News: Panetta talks future of the force with troops in Kandahar, Afghanistan
Story by Sgt. Ashley Curtis
KANDAHAR, Afghanistan - Defense Secretary Leon Panetta visited Kandahar Airfield Dec. 13, to discuss progress in the war in Afghanistan, the challenges the Defense Department faces and what changes service members can expect for the future of their careers in the military.
Panetta opened his speech to a multinational group of service members by commending them on their efforts in Afghanistan and contributions to the mission, which he believes is headed in the right direction.
“The fact is that because of what you’ve done this campaign is in the right place,” he said. “We’re moving in the right direction towards completing the mission that we’re here to achieve, which is an Afghanistan that ultimately can secure and govern itself. And we’ve made tremendous progress.”
He marked 2011 as the war’s “turning point”, noting a drastic reduction in violence in the area and the inability of the Taliban to reclaim lost territory after that year’s fighting season.
In addition to commenting on Afghanistan’s progress, Panetta also spoke frankly with service members about the upcoming changes in the Department of Defense.
He said the department will trim its budget by $487 million over the next 10 years and will include a reduction of Soldiers from 560,000 to 490,000.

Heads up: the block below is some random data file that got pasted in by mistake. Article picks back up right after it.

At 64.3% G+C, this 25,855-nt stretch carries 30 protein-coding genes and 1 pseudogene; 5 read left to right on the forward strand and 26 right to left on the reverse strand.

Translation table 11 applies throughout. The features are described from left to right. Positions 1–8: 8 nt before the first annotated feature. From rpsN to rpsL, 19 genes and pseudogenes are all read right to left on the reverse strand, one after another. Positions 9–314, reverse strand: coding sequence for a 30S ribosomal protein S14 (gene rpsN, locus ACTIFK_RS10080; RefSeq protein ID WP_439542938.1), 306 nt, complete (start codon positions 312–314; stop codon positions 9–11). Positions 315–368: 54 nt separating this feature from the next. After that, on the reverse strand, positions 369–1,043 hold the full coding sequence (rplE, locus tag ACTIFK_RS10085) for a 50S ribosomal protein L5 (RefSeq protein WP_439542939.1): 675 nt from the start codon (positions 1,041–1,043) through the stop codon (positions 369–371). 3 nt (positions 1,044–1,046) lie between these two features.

Despite these cuts, he said the military must remain strong enough to deal with potential threats.
“In the past when we’ve cut across the board, weakened everything and hollowed out the military. We’re not going to repeat that mistake.” Panetta said. “We’re going to be smaller. We’re going to be a leaner force.”
Panetta said the Department of Defense’s focus remains on an agile and deployable force on the cutting edge of technology in regards to training, equipment, and cyber threat mitigation.
“In a world in which we’re dealing with a myriad of threats, we’ve got to be flexible enough to respond to any of those threats,” Panetta said when asked about future deployments. “We have to respond to whatever crisis occurs in the world.”
Because of the unpredictability of future conflicts, Panetta said it is important to maintain a presence in key locations around the world to deal with potential threats that could arise from any number of countries including Iran, North Korea, Yemen and Syria.
Panetta acknowledged the concerns of the service members who may potentially deal with those future threats, as his parting words to the gathered troops assured them that while the Department of Defense is looking at cutting future costs, the benefits will not be altered for service members who are or have been deployed or active duty troops.
“The benefits that you receive now, that your families receive, the healthcare benefits and the retirement benefits -- those are going to be maintained,” he said.
After answering the group’s questions, the Secretary shook hands with each troop in attendance, and expressed his gratitude for what they have accomplished.
“The greatest joy that I have in all the positions that I’ve been in, is the opportunity to be able to work with people like you to help protect our country. We’ve kept America safe and that’s what counts.